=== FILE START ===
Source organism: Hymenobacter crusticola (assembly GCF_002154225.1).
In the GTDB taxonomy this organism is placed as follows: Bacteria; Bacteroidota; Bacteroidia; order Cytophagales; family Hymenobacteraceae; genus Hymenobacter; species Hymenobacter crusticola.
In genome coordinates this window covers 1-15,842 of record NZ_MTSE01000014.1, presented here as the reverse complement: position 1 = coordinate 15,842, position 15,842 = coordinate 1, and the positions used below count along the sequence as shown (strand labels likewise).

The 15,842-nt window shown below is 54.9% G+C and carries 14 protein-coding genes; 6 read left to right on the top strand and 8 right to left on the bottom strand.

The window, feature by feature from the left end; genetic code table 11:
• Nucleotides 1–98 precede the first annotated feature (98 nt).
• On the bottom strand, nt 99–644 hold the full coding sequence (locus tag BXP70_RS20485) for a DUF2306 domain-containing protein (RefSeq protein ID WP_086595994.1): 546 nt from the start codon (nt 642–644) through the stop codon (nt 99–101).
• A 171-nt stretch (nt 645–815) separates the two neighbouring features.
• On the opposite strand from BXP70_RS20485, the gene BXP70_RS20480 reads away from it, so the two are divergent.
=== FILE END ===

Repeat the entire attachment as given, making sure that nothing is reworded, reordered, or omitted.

Source organism: Hymenobacter crusticola (assembly GCF_002154225.1).
In the GTDB taxonomy this organism is placed as follows: Bacteria; Bacteroidota; Bacteroidia; order Cytophagales; family Hymenobacteraceae; genus Hymenobacter; species Hymenobacter crusticola.
In genome coordinates this window covers 1-15,842 of record NZ_MTSE01000014.1, presented here as the reverse complement: position 1 = coordinate 15,842, position 15,842 = coordinate 1, and the positions used below count along the sequence as shown (strand labels likewise).

The 15,842-nt window shown below is 54.9% G+C and carries 14 protein-coding genes; 6 read left to right on the top strand and 8 right to left on the bottom strand.

The window, feature by feature from the left end; genetic code table 11:
• Nucleotides 1–98 precede the first annotated feature (98 nt).
• On the bottom strand, nt 99–644 hold the full coding sequence (locus tag BXP70_RS20485) for a DUF2306 domain-containing protein (RefSeq protein ID WP_086595994.1): 546 nt from the start codon (nt 642–644) through the stop codon (nt 99–101).
• A 171-nt stretch (nt 645–815) separates the two neighbouring features.
• On the opposite strand from BXP70_RS20485, the gene BXP70_RS20480 reads away from it, so the two are divergent.